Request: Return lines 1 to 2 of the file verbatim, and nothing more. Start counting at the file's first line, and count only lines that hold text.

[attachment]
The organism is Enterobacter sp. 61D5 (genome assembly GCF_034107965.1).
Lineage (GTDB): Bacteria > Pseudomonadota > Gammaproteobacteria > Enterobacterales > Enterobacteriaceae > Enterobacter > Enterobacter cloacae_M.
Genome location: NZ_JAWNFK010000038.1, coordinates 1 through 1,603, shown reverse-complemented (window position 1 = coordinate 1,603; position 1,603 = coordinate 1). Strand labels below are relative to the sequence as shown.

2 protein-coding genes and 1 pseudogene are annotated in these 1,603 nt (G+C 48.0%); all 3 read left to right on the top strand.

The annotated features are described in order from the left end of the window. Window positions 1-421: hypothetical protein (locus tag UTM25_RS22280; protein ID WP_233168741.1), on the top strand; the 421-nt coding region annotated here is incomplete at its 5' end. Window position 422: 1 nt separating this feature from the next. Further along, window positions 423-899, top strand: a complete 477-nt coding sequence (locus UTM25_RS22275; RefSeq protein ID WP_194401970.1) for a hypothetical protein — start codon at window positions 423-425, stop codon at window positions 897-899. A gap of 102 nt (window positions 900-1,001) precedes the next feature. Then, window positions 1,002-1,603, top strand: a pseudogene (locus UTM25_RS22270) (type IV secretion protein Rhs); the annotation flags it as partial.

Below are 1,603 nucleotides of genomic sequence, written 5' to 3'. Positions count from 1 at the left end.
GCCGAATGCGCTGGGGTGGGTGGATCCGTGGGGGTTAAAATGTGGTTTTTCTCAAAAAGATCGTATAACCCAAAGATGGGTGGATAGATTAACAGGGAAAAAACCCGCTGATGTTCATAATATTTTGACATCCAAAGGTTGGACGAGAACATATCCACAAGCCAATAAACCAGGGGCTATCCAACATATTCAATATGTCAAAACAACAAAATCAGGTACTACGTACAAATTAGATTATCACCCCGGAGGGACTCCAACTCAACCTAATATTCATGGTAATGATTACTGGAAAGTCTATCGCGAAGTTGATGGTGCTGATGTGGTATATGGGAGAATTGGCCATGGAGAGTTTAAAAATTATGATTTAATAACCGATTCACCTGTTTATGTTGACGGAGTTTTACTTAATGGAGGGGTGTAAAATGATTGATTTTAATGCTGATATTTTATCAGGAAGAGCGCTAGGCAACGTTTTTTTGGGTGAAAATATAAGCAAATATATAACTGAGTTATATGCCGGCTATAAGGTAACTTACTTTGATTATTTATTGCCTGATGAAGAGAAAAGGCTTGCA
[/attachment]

The organism is Enterobacter sp. 61D5 (genome assembly GCF_034107965.1).
Lineage (GTDB): Bacteria > Pseudomonadota > Gammaproteobacteria > Enterobacterales > Enterobacteriaceae > Enterobacter > Enterobacter cloacae_M.